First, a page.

I had to post this as soon as a comment on the original post mentioned recent revelations about the abused passenger on—and then off– United Flight 3411 yesterday.
David Dao (that’s his name) will naturally be the object of research by the news media, because he’s now a public figure and they are overwhelmingly scum. However, whatever exposure his past and present receives as a result of his unwelcome celebrity due to a United employee fingering him for no particular reason as a passenger to sacrifice to solve problems of the airline’s own making, none of it has any relevance to the episode. There is no justification for further injuring Dao by invading his privacy. It is a cruel and unethical thing to do. It is unethical journalism, because the details of the doctor’s life do not contribute anything to an understanding of the story and the issues that the conduct of United raises.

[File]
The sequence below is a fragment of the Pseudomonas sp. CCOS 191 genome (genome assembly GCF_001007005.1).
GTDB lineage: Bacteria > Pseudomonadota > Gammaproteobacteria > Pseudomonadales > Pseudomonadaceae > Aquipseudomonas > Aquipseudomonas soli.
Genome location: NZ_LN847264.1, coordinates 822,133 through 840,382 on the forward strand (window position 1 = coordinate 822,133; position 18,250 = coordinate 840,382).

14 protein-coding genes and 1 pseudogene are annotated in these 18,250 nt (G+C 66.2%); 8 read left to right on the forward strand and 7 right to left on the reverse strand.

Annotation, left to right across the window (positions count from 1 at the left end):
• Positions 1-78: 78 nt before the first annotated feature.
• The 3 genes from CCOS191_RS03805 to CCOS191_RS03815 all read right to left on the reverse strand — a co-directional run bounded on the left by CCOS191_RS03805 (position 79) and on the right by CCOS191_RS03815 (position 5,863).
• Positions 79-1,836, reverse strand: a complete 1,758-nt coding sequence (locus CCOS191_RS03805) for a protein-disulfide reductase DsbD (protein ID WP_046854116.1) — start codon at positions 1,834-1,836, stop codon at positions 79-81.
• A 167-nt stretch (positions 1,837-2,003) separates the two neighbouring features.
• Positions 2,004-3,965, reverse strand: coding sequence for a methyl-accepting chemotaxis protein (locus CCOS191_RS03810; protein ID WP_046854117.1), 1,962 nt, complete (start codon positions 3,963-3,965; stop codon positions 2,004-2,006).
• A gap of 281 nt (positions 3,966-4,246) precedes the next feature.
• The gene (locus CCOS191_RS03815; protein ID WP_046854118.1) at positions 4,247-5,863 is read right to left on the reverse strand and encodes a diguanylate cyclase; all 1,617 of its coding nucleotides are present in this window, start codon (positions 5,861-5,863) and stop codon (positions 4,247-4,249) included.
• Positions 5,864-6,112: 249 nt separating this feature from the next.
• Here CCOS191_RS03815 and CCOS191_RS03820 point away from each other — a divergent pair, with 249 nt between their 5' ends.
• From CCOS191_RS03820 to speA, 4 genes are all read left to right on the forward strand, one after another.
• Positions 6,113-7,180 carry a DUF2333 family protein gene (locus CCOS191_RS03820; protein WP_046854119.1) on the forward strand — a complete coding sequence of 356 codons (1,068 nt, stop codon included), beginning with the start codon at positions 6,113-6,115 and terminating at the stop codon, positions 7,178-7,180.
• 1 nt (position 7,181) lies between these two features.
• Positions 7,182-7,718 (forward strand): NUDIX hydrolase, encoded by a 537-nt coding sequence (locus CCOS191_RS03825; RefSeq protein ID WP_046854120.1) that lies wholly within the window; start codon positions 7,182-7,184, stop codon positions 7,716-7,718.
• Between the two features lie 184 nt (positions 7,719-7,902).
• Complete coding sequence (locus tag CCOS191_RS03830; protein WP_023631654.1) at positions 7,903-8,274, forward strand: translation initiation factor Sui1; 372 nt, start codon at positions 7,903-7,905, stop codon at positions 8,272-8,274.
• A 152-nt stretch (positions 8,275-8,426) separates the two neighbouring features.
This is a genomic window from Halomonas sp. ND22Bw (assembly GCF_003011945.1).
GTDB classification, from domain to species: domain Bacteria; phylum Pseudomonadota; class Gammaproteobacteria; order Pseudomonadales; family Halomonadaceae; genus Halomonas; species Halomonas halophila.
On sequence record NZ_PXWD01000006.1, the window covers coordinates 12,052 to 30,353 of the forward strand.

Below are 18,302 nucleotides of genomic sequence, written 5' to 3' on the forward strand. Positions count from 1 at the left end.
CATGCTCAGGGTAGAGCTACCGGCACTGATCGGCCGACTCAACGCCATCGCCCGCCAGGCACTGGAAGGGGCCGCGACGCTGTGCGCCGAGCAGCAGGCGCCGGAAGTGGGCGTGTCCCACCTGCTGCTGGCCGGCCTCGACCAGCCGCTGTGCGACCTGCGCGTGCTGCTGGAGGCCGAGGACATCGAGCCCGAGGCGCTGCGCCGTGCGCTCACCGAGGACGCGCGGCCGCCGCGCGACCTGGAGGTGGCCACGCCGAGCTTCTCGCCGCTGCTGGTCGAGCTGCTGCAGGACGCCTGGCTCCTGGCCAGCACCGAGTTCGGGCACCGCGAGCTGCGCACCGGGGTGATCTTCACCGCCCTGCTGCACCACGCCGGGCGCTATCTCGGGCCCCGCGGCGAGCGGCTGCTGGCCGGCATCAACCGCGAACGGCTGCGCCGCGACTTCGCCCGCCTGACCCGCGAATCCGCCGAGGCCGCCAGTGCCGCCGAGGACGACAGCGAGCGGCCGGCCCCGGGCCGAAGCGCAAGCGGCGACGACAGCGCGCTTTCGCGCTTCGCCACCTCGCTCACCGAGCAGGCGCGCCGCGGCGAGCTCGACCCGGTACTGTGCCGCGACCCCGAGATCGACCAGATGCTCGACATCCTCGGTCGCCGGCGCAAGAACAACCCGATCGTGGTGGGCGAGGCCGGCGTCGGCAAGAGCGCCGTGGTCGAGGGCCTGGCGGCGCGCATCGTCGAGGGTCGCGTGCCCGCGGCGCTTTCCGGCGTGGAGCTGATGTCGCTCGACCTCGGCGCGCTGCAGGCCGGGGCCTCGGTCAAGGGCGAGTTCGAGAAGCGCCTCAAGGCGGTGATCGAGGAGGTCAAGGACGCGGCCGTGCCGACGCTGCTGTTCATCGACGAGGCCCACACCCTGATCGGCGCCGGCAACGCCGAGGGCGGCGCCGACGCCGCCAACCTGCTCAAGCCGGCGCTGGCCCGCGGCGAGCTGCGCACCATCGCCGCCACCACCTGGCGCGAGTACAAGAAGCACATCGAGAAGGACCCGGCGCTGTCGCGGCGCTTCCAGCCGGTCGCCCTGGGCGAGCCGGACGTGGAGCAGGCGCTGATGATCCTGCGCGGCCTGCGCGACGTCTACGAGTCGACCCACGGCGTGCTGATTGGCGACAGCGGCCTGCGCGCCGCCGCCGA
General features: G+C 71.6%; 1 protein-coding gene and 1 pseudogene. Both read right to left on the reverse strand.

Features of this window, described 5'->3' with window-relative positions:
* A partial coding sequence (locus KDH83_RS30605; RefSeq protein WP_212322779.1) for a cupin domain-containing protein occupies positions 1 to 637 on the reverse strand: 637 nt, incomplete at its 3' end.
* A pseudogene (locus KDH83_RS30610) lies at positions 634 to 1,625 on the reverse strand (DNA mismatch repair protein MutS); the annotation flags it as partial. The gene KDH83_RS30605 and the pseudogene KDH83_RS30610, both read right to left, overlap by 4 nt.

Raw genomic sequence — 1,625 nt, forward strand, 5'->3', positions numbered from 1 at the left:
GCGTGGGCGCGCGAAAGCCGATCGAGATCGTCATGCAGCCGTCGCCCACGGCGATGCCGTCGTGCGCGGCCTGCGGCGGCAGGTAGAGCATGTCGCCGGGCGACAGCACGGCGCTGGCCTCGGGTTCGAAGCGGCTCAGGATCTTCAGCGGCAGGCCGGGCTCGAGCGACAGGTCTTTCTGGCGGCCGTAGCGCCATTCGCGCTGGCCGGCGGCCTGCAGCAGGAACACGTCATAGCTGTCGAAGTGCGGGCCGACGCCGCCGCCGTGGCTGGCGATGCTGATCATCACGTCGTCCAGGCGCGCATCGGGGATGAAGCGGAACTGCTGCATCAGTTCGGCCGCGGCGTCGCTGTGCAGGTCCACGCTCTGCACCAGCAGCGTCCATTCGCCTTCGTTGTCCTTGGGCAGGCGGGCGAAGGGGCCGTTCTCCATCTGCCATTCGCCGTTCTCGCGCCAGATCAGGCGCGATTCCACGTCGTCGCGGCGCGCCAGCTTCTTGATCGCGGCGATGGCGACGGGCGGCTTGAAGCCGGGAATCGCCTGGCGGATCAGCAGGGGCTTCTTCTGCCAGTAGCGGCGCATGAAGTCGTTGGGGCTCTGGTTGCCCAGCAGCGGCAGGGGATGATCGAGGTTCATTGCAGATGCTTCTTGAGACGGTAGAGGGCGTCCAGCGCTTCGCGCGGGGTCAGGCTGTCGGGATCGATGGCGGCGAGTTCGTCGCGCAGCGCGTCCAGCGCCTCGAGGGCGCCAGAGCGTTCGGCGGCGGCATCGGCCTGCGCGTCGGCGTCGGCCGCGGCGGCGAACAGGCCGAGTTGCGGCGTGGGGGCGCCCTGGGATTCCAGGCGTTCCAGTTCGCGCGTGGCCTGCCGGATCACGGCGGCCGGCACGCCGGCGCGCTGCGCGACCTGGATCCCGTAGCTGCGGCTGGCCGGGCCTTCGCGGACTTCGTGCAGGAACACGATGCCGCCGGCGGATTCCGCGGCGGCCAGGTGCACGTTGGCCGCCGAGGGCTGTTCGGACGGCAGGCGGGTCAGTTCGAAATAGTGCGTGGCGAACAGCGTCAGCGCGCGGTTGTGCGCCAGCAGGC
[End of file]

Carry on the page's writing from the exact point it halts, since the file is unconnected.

Never mind! This is the Paul Newman film “Absence of Malice” crossed with “Airplane”—an innocent bystander is swept up in a controversy, and as a result is embarrassed before the world because journalists never consider the Golden Rule, and seldom care about fairness, decency, compassion or the consequences of what they publish. “The public has a right to know,” they posture. Really? Why does the public have any right to know about Dao, besides what they see on the YouTube videos?
TMZ, a bottom-feeding celebrity site, first dug up Dao’s history, posting a click-bait headline. The Courier-Journal, a Kentucky affiliate of USA Today, then piled on with a story about the “doctor with [a] troubled past.’ The New York Daily News, The New York Post, The Washington Times, The Chicago Sun Times, D.C.’s ABC affiliate and People Magazine all joined the fun, the game being “Let’s see if we can further embarrass and humiliate this man, because United didn’t do enough already.” People’s expose was titled “Revealed: All About the Doctor Dragged Off Overbooked United Flight — and His Troubled Past.”
Did I mention that the woman whose life is put on the front page in “Absence of Malice” kills herself? (Melinda Dillon received an Oscar nomination for the role.) Continue reading